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I hope it’s going to involve smoke and big water tanks with cameras, and be a hybrid of digital and analog. That sweet spot of ‘How have they done that?’ is quite a nice place to be.”

Andrew Jones (left), founder and director, and
James Callahan (right), director. © Davy Evans

Andrew Jones is talking about one of the latest projects FutureDeluxe is working on. It’s for an American science fiction network, and the motion graphics and computer graphics (CG) studio has been given a budget to explore and experiment and see what it can come up with.

“Playing and testing; taking CG and then fucking with it, distorting it, creating something new—we enjoy that a lot,” says James Callahan, who joined as a partner a couple of years after Jones set up the company in Brighton in 2010. The studio, now based in London and 20-strong, has developed a certain look and feel across its body of work, which includes visuals for brands like Betfair, Disney, Intel, Nike and Wacom, as well as the edgy music groups Hockeysmith and Modeselektor.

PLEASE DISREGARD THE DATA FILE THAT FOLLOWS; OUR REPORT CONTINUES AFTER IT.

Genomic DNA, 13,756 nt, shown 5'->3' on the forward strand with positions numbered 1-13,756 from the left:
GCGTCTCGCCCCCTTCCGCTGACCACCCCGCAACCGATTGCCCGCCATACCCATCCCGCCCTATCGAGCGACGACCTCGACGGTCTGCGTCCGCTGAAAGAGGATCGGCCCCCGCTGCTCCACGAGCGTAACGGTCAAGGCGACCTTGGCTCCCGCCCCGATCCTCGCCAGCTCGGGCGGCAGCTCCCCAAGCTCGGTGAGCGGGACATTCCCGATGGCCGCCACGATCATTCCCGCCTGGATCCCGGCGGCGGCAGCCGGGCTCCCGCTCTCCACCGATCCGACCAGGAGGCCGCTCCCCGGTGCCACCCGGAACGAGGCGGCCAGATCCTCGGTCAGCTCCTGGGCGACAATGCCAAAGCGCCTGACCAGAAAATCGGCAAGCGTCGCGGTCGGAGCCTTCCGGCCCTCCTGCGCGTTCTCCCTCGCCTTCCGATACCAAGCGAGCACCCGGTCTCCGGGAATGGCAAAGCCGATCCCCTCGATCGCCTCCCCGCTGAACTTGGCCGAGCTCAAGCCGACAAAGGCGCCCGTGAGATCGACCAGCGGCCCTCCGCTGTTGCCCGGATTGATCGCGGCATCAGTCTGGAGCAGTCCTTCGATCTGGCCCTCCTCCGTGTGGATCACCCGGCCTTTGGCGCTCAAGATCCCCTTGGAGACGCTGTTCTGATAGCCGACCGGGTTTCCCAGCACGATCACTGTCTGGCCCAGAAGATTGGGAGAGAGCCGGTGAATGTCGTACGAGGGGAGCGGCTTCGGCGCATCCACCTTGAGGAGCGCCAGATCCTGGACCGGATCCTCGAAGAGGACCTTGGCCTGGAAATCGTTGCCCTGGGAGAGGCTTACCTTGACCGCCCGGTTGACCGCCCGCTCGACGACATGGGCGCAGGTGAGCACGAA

Flashes of light, vibrant colors, translucency, fluorescence, textures, smoke, reflections and fluids effortlessly blend and spin into motion throughout FutureDeluxe’s visual explorations. You’ll watch with a sense of weightlessness as forms morph, meld, merge, disappear and are reborn in the studio’s abstract universe. It’s a place where experimentation means everything, so FutureDeluxe tries to devote 30 percent of its time to development. With motion design as a starting point, the studio’s work has evolved to encompass visual effects, CG and even code-driven art.

“I’m drawn to color, but I’m really drawn to detail, intricacy and the computational technology element of it,” explains Jones. “Pushing the tools to do things they almost can’t do delivers this intricate detail that I can’t get from real life. I push a computer to its max to find these layers and depth in things we can’t normally see.”